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Friday, December 12, 2014, 09:47

South Asia struggles to tackle poverty


Contrasting numbers

The Indian economy is worth $2 trillion and has been clocking an average annual GDP growth of 5.8 percent over the past two decades, estimates the International Monetary Fund.

“The contrasting numbers clearly indicate that we haven’t done enough on the ground,” Iqbal Singh Dhaliwal, scientific director of Abdul Latif Jameel Poverty Action Lab at Massachusetts Institute of Technology (MIT), says.

Kumar from CSDS says “growth has not reached the bottom of the pyramid, mainly those living in remote corners of the country”.

The widely reported increasing farmers’ suicide rate in India is also linked to poverty. According to the latest census, nationwide the farmers’ suicide rate was 16.3 per 100,000 farmers in 2011. It is higher than the corresponding rate of 15.8 per 100,000 in 2001.

The country’s agriculture sector, which accounts for 18 percent of GDP, employs about 50 percent of the country’s workforce.

“Poverty is much more acute in rural areas. Even now, 70 percent of India’s population lives in villages. Addressing the issue of poverty amongst the rural poor would mean tackling the issue of poverty substantially,” points out Kumar.

In Pakistan, about 1,600 people committed suicide in 2011 due to abject poverty, according to the Human Rights Commission of Pakistan. About 21 percent of the population of more than 180 million people lives below the poverty line, based on the World Bank’s definition of extreme poverty of US$1.25 income per day.

However, if the poverty line is raised to US$2 per day in tandem with international standards for middle-income countries, then more than 60 percent of the population in Pakistan falls below the poverty line.

“Rural poverty is acute,” Muhammad Ali Kemal, research economist at Islamabad-based Pakistan Institute of Development Economics, says. “The nature of poverty is also different in the urban and rural areas.”

Wealth distribution in Pakistan is highly uneven, with the top 10 percent of the population earning 27.6 percent and the bottom 10 percent earning only 4.1 percent of the income.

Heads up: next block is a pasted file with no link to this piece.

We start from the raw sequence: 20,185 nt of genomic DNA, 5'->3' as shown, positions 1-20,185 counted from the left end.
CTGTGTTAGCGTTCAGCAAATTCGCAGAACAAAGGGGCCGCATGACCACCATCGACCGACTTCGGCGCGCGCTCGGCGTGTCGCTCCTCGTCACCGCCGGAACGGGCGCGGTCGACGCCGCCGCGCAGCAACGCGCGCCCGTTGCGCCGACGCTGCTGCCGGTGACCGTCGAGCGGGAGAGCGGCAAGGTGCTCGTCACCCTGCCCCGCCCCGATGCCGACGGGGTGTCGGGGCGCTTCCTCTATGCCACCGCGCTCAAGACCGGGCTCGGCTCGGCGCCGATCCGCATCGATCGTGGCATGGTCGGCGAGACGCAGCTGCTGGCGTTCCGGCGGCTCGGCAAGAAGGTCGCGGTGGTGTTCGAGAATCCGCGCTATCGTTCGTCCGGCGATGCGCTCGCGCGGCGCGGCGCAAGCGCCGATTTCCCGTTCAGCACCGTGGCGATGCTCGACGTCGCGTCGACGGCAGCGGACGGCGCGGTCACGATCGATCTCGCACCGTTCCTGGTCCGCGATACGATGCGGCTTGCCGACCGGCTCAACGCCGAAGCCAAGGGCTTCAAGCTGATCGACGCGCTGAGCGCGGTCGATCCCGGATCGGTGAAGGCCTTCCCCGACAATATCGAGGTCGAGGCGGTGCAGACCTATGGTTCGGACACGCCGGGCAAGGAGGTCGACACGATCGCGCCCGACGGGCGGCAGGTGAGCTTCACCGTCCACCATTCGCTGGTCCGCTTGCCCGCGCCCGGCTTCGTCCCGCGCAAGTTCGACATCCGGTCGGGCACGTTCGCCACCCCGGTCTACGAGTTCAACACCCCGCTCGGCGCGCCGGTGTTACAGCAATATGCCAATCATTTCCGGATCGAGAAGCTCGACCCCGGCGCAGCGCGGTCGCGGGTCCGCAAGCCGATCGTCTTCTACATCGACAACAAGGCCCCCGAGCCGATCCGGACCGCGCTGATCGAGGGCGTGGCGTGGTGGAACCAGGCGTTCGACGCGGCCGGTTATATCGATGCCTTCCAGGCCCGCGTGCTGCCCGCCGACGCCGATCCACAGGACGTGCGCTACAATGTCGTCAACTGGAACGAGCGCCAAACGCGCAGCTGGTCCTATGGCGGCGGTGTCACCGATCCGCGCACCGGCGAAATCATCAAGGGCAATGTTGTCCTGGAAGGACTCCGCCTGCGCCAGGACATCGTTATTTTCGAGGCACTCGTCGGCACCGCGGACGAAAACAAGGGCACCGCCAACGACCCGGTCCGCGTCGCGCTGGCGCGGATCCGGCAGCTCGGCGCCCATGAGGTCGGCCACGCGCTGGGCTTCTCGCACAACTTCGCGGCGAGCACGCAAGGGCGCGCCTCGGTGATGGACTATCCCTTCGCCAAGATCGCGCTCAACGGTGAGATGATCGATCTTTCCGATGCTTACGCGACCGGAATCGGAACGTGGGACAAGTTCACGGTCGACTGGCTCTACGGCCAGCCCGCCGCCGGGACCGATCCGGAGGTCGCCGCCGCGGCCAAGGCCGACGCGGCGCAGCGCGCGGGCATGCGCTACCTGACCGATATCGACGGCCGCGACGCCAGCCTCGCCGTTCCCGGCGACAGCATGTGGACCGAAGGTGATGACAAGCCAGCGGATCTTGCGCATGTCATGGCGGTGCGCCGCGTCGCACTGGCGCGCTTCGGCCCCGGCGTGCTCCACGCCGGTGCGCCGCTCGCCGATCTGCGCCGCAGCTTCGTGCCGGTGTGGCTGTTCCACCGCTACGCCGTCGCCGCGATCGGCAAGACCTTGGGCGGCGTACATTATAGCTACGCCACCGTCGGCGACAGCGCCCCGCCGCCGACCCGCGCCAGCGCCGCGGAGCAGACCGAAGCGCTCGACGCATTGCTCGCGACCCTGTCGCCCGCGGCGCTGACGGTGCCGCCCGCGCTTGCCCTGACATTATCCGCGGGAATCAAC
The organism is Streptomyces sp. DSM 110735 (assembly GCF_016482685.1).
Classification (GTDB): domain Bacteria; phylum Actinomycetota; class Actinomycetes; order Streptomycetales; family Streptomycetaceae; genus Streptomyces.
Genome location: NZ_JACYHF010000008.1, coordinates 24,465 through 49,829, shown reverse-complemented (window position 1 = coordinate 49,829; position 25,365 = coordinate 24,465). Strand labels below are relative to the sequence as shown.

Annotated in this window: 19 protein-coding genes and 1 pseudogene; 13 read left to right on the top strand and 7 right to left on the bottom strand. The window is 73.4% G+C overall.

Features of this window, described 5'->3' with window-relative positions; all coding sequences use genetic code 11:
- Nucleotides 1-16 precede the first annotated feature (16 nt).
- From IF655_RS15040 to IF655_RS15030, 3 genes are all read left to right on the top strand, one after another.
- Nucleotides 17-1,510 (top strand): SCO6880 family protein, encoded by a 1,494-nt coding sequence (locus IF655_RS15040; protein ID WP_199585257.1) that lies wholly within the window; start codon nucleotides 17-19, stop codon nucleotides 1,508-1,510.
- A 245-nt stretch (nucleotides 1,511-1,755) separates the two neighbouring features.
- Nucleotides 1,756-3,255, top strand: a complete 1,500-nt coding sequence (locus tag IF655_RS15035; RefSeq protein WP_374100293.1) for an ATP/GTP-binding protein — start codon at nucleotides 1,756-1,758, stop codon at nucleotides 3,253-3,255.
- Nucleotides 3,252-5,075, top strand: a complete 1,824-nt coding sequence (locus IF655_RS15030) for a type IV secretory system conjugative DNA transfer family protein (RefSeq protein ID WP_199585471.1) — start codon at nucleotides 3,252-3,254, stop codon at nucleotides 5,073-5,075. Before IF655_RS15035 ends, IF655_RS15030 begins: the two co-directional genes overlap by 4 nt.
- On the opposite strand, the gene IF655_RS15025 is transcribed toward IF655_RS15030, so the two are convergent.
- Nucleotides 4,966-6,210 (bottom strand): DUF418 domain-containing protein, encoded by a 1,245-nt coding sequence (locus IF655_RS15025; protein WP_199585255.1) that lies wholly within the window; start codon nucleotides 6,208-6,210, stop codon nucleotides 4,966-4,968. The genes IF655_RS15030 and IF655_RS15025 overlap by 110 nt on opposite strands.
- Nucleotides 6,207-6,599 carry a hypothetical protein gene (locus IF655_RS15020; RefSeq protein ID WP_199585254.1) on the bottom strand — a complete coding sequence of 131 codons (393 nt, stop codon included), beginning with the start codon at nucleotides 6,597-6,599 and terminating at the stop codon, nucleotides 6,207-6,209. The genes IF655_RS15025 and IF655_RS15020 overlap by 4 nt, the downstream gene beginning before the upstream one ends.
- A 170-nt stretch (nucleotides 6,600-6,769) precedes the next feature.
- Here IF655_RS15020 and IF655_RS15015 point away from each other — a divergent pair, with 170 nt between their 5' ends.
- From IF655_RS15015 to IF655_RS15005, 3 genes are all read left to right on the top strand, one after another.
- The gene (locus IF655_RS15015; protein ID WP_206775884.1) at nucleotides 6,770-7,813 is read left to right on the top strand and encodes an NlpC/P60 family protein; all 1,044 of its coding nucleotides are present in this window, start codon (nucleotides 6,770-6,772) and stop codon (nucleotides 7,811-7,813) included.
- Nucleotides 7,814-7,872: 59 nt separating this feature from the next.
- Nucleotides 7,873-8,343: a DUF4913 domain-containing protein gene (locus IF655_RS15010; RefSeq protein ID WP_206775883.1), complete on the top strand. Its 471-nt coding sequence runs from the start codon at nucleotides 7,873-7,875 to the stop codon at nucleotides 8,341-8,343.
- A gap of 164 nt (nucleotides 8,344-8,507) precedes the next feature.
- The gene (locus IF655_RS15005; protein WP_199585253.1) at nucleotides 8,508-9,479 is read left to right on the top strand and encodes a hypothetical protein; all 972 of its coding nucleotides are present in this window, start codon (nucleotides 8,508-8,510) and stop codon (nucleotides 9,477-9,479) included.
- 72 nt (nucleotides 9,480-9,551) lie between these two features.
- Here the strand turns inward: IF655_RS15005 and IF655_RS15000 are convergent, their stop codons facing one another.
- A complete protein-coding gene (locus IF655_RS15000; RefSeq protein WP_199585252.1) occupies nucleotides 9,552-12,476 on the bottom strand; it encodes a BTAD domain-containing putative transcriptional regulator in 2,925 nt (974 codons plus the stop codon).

Ali adds that redistribution of resources and providing equal opportunities make it easier to achieve balanced growth.

Bangladesh has been posting an average growth rate of 6 percent per annum over the last decade. However, the country managed to trim poverty rates only from about 60 percent in the early 1990s to 31.5 percent in 2010, and to around 26 percent in 2014. At present, about 40 million people in the country live below the poverty line.

“Growth is not an achievement,” says Mustafizur Rahman, executive director at the Dhaka-based think tank Centre for Policy Dialogue. “Reducing hard-core poverty remains a major challenge; reducing income inequality is proving to be a difficult task.”

Sri Lanka, too, has registered growth, from an average of 5.5 percent during 2000-2009 to 7.5 percent in the post-war period. And it is expected to continue its strong growth, at 8.2 percent in 2015 rising from 7.8 percent this year, says Global Economic Prospects 2014.

The poverty head count ratio in the island nation dipped from 28.8 percent in 1995 to 6.7 percent in 2013, according to a report this year by the Department of Census and Statistics-Sri Lanka. Of the total identified poor, the large majority — around 84 percent — live in rural areas.

“Poverty has been steadily reduced in urban areas by providing economic opportunities, but poverty in the rural area is huge,” says Geetha Mayadunne, senior research professional at the Centre for Poverty Analysis in Sri Lanka.

“Expansion of income-earning opportunities and raising productivity at all levels are likely to be the best ways to eradicate poverty,” she says.

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